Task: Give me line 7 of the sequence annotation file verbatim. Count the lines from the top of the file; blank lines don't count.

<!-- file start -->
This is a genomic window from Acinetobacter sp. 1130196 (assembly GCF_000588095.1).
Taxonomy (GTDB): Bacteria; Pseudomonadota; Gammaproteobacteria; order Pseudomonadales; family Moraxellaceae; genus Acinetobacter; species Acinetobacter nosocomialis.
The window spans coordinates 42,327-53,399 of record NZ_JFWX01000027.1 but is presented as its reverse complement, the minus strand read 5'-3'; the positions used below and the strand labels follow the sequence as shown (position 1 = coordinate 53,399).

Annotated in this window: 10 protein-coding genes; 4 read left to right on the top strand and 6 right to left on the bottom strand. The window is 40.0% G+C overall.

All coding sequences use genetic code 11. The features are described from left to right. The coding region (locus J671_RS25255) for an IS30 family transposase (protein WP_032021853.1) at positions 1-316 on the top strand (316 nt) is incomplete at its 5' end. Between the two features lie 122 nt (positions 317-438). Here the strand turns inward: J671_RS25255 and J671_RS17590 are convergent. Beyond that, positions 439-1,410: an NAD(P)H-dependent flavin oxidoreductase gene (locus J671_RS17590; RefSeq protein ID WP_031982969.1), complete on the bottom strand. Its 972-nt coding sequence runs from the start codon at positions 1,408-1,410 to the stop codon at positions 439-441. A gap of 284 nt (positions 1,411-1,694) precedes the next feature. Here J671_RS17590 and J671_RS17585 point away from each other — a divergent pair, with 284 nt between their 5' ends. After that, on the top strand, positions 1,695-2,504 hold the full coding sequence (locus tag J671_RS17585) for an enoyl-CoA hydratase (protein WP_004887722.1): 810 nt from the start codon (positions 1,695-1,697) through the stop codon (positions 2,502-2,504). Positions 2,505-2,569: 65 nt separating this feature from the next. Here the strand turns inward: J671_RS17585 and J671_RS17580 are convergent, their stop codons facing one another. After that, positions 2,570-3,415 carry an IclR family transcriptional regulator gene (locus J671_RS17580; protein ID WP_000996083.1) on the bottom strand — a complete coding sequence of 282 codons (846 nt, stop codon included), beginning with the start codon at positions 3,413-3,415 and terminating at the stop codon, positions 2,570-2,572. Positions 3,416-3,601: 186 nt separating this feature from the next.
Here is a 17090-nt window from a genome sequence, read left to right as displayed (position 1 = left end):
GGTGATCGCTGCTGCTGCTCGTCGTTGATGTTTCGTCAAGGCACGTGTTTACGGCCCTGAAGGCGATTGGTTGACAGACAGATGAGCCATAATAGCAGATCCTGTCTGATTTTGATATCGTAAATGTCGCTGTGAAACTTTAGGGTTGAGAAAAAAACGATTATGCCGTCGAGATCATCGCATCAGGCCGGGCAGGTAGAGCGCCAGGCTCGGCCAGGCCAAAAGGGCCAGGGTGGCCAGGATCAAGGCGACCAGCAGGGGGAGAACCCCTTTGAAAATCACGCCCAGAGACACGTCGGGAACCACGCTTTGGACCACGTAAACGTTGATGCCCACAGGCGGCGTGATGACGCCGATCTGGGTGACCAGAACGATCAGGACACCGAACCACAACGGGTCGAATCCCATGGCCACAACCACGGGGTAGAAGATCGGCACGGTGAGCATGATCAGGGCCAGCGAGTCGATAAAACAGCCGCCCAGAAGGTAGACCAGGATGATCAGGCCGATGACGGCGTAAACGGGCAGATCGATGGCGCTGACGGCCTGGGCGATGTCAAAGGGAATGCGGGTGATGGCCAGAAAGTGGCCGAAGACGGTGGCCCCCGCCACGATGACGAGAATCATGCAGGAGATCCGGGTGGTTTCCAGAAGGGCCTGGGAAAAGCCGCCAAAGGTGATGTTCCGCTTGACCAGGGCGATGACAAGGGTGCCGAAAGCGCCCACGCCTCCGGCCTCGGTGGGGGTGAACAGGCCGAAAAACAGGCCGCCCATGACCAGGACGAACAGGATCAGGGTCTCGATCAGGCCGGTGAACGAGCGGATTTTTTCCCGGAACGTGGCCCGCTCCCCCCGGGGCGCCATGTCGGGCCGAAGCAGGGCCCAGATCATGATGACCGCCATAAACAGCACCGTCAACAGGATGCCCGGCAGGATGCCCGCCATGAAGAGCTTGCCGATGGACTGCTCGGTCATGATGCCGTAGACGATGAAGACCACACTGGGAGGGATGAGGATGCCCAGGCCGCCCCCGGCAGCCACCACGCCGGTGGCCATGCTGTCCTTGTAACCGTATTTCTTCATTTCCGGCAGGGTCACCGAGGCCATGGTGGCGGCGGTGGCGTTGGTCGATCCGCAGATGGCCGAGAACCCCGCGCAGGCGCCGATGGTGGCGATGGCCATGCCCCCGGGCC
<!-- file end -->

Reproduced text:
GGTGATCGCTGCTGCTGCTCGTCGTTGATGTTTCGTCAAGGCACGTGTTTACGGCCCTGAAGGCGATTGGTTGACAGACAGATGAGCCATAATAGCAGATCCTGTCTGATTTTGATATCGTAAATGTCGCTGTGAAACTTTAGGGTTGAGAAAAAAACGATTATGCCGTCGAGATCATCGCATCAGGCCGGGCAGGTAGAGCGCCAGGCTCGGCCAGGCCAAAAGGGCCAGGGTGGCCAGGATCAAGGCGACCAGCAGGGGGAGAACCCCTTTGAAAATCACGCCCAGAGACACGTCGGGAACCACGCTTTGGACCACGTAAACGTTGATGCCCACAGGCGGCGTGATGACGCCGATCTGGGTGACCAGAACGATCAGGACACCGAACCACAACGGGTCGAATCCCATGGCCACAACCACGGGGTAGAAGATCGGCACGGTGAGCATGATCAGGGCCAGCGAGTCGATAAAACAGCCGCCCAGAAGGTAGACCAGGATGATCAGGCCGATGACGGCGTAAACGGGCAGATCGATGGCGCTGACGGCCTGGGCGATGTCAAAGGGAATGCGGGTGATGGCCAGAAAGTGGCCGAAGACGGTGGCCCCCGCCACGATGACGAGAATCATGCAGGAGATCCGGGTGGTTTCCAGAAGGGCCTGGGAAAAGCCGCCAAAGGTGATGTTCCGCTTGACCAGGGCGATGACAAGGGTGCCGAAAGCGCCCACGCCTCCGGCCTCGGTGGGGGTGAACAGGCCGAAAAACAGGCCGCCCATGACCAGGACGAACAGGATCAGGGTCTCGATCAGGCCGGTGAACGAGCGGATTTTTTCCCGGAACGTGGCCCGCTCCCCCCGGGGCGCCATGTCGGGCCGAAGCAGGGCCCAGATCATGATGACCGCCATAAACAGCACCGTCAACAGGATGCCCGGCAGGATGCCCGCCATGAAGAGCTTGCCGATGGACTGCTCGGTCATGATGCCGTAGACGATGAAGACCACACTGGGAGGGATGAGGATGCCCAGGCCGCCCCCGGCAGCCACCACGCCGGTGGCCATGCTGTCCTTGTAACCGTATTTCTTCATTTCCGGCAGGGTCACCGAGGCCATGGTGGCGGCGGTGGCGTTGGTCGATCCGCAGATGGCCGAGAACCCCGCGCAGGCGCCGATGGTGGCGATGGCCATGCCCCCGGGCC